• Louisville junior guard Mike Marra will miss the rest of the season after tearing his ACL against Lamar Sunday, according to an Associated Press report. Marra’s loss is significant as he was an important member of coach Rick Pitino’s backcourt rotation, averaging 6.4 points per game last season.
  • The good news for Louisville is that freshman guard Kevin Ware has his academics in order now and will be eligible to play for the Cardinals starting in mid-December, after the university’s fall semesters concludes, according to a Lexington Herald-Leader report.
  • Arizona had to dig deep to rally past Ball State, which held a nine-point halftime lead against the Wildcats Sunday. With junior swingman Kevin Parrom back in the lineup just seven weeks after being shot in the leg and hand while visiting family in New York City and four weeks after his mother died, according to the Associated Press, the Wildcats found the will to lock down the Cardinals in the second half for a 73-63 win. Parrom contributed six points and four rebounds in 18 minutes to help get the Wildcats the victory.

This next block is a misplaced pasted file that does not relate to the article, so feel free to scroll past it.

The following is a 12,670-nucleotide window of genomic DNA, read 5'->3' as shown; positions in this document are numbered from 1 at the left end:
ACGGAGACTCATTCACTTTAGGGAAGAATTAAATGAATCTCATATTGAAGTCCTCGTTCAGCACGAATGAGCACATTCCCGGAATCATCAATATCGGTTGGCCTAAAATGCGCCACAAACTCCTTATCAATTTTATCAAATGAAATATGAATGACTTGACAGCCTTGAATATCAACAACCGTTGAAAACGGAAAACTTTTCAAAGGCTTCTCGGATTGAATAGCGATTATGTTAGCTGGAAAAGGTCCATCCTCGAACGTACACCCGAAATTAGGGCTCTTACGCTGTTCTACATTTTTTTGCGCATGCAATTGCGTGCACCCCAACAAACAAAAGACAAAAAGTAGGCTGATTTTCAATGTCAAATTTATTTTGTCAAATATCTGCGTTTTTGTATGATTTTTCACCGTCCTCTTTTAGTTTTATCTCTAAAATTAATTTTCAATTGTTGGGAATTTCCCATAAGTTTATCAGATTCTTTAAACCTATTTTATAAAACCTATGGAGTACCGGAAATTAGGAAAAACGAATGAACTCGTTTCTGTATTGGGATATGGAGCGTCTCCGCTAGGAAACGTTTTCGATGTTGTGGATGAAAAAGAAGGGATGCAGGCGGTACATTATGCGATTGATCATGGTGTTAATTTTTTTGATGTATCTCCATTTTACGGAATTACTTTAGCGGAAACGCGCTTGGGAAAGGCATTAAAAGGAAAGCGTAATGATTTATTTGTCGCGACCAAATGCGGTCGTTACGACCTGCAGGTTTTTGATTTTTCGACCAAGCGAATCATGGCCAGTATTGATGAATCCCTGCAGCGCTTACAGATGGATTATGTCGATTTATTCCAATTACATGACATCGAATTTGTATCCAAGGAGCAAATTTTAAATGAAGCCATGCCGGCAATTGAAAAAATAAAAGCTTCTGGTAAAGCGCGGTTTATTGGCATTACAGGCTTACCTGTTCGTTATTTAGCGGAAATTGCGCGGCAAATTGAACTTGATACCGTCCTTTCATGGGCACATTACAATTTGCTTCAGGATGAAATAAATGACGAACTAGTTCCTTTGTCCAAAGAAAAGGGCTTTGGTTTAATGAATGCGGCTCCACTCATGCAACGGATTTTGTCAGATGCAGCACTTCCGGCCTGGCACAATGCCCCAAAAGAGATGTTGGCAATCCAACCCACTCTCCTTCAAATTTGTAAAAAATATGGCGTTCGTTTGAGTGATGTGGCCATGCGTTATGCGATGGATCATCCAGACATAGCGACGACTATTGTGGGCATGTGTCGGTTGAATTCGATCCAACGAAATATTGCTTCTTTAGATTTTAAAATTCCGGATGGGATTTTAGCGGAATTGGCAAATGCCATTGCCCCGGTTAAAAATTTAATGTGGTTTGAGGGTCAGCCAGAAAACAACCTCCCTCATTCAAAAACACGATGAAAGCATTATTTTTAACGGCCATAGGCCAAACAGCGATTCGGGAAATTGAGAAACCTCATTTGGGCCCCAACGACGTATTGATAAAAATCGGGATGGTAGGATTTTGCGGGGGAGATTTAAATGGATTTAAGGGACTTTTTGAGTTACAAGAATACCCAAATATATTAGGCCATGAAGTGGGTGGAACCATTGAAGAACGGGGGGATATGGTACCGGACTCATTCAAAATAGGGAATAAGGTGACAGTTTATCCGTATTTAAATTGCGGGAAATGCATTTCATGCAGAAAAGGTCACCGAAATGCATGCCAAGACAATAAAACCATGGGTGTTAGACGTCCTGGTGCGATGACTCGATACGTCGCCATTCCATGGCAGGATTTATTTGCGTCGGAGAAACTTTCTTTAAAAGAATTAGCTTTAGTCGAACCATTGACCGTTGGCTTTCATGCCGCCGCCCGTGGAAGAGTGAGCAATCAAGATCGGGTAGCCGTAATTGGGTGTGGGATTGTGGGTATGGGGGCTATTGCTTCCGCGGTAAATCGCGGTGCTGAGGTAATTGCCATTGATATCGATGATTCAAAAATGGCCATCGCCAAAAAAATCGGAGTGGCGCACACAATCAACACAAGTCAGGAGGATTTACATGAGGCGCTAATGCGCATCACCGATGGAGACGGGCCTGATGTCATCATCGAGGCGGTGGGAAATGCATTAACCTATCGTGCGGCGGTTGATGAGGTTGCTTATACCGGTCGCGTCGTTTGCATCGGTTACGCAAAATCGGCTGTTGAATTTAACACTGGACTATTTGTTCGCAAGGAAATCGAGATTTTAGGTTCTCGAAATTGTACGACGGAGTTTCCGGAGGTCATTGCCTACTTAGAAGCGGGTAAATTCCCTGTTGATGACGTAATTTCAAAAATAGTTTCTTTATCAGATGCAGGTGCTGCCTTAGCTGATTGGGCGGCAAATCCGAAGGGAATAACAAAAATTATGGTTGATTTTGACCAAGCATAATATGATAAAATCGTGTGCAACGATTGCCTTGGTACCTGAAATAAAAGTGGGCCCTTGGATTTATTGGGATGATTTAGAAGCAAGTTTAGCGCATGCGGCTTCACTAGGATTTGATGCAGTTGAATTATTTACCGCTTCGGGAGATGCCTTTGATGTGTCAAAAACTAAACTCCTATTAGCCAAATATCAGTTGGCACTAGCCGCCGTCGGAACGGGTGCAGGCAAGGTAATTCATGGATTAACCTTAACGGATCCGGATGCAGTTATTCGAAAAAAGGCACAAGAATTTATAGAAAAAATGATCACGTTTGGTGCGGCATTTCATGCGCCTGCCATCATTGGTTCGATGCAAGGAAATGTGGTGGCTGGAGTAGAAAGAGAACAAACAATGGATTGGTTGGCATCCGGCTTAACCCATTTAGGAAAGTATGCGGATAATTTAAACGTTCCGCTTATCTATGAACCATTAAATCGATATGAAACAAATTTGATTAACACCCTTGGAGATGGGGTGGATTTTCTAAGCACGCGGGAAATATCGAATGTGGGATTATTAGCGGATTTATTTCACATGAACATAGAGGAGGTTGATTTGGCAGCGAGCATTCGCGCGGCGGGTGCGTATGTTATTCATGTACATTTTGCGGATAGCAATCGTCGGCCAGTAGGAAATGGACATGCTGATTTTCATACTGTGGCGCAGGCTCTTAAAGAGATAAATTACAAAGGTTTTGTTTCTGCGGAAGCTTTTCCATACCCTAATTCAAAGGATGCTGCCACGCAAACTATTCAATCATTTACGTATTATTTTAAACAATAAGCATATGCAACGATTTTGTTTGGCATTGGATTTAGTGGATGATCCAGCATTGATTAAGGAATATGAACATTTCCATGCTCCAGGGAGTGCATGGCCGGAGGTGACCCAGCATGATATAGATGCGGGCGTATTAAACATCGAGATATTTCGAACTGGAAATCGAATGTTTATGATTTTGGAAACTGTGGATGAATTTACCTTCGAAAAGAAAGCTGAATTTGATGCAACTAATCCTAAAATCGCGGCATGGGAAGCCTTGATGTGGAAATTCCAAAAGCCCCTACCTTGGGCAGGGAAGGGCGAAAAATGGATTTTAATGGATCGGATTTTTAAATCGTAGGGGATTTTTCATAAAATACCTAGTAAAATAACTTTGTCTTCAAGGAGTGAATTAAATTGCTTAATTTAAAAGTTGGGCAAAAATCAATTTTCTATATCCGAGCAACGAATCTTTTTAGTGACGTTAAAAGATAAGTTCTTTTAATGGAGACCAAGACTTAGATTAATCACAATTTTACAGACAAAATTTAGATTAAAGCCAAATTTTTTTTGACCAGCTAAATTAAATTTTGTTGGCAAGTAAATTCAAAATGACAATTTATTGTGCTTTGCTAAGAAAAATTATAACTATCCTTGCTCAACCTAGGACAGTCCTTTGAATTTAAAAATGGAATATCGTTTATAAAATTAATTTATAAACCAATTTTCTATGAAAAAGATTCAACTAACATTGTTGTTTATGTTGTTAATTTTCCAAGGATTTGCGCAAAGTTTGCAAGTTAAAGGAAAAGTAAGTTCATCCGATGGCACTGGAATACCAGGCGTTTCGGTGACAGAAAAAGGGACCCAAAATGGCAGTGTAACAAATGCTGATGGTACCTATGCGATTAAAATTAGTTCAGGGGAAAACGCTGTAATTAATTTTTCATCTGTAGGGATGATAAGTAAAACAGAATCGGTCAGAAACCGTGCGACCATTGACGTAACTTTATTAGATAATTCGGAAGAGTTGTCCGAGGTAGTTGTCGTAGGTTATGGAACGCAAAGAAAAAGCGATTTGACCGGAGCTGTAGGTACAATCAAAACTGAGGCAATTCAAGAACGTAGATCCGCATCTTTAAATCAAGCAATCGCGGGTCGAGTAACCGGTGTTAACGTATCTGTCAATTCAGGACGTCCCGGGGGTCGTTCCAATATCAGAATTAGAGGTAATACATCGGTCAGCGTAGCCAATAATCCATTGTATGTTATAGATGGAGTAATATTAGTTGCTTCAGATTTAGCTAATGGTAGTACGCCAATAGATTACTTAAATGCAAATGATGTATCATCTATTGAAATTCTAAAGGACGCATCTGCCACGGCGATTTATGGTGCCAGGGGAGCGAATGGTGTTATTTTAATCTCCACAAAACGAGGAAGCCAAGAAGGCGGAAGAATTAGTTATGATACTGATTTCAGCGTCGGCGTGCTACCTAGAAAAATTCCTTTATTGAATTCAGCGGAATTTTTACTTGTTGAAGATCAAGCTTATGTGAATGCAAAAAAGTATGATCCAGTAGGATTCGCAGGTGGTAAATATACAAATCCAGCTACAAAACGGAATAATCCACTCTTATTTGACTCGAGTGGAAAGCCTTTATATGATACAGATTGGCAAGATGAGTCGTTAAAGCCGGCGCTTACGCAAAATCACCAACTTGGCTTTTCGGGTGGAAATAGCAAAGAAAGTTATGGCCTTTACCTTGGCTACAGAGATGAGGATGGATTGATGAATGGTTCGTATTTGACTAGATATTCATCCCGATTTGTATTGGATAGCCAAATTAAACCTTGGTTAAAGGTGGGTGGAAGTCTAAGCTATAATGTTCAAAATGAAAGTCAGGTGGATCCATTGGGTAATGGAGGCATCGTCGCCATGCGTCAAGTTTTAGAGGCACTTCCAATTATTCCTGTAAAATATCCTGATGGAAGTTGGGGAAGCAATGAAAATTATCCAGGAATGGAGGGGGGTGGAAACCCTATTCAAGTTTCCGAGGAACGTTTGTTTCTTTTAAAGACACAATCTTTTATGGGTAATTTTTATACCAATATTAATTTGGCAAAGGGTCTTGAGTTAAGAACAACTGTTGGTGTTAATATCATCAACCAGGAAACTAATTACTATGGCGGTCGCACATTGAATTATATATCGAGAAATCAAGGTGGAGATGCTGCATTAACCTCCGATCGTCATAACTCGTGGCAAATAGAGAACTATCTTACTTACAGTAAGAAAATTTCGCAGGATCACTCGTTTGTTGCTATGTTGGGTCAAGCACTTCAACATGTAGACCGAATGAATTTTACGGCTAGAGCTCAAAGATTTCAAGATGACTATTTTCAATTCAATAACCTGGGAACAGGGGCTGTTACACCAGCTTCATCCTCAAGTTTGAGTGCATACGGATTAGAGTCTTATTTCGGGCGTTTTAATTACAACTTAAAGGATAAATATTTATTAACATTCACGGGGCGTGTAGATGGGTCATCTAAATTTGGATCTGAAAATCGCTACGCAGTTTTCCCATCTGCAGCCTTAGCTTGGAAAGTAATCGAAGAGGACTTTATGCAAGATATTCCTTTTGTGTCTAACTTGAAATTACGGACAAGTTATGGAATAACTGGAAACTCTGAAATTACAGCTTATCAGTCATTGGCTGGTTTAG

• Instant replay might slow down the game in the NFL, but at least the officials get the calls right more often than not. Vermont probably wishes more stadiums had replay capabilities after falling victim to a lack of technology in a 61-59 loss to South Florida played at Division II University of Tampa. After calling a timeout, the clock ran for an extra second or two, but the referees couldn’t review the time on the clock because there were no available video feeds, writes ESPN.com’s Eamonn Brennan. The Catamounts hit a would-be game-tying tip-in on their final possession — just after the buzzer.
  • Texas A&M will be without one of the best players in the Big 12, Khris Middleton, while the junior forward recovers from a knee injury suffered during the Aggies’ 81-59 win against Liberty, according to an Associated Press report.